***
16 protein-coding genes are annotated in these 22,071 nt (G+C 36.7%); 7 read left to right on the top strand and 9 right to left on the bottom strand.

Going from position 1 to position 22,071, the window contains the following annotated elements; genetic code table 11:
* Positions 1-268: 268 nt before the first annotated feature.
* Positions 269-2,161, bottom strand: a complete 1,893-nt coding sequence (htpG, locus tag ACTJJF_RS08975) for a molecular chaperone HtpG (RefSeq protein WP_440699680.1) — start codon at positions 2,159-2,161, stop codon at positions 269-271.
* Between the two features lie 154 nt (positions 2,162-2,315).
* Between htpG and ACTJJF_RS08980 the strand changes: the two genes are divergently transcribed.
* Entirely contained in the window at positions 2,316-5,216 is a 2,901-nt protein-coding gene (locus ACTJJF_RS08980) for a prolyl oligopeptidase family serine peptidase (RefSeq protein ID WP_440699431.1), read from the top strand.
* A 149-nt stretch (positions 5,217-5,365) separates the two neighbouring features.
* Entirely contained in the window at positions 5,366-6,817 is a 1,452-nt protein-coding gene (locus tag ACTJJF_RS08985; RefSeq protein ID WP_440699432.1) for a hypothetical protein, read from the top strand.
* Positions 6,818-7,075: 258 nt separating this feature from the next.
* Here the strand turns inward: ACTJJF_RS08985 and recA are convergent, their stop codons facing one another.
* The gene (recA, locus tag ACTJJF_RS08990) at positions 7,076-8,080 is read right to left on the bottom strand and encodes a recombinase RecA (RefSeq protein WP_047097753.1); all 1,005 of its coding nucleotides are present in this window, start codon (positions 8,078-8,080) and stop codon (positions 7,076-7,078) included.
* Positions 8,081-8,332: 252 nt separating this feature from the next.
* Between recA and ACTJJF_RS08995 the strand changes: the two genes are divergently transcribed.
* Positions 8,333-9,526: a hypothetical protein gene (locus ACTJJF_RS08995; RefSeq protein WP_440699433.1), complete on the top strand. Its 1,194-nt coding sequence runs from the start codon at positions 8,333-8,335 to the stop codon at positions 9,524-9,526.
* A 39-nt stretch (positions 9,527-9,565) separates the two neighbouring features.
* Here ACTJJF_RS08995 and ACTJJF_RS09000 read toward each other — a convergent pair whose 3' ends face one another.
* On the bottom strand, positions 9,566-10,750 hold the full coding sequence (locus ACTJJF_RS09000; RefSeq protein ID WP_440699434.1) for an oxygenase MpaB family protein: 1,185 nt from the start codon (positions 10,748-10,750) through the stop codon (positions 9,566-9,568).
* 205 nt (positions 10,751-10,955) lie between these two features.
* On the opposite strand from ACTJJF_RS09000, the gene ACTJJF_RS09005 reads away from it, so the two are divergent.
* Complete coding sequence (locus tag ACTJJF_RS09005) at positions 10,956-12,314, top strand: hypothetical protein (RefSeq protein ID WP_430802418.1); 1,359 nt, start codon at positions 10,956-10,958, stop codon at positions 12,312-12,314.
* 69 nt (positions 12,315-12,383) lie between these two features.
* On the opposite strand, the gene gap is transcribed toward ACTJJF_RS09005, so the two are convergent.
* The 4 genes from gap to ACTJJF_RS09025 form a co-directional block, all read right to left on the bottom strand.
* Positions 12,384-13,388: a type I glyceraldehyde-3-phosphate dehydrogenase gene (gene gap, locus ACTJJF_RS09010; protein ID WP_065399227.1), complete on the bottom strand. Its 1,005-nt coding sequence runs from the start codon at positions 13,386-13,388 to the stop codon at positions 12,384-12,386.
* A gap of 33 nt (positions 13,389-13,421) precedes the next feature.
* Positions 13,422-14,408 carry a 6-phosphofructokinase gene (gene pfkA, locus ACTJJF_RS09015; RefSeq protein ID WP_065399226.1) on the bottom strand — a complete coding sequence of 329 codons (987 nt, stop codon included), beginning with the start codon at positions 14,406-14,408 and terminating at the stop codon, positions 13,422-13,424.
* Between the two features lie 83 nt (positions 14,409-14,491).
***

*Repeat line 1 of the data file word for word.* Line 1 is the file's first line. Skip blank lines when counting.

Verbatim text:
16 protein-coding genes are annotated in these 22,071 nt (G+C 36.7%); 7 read left to right on the top strand and 9 right to left on the bottom strand.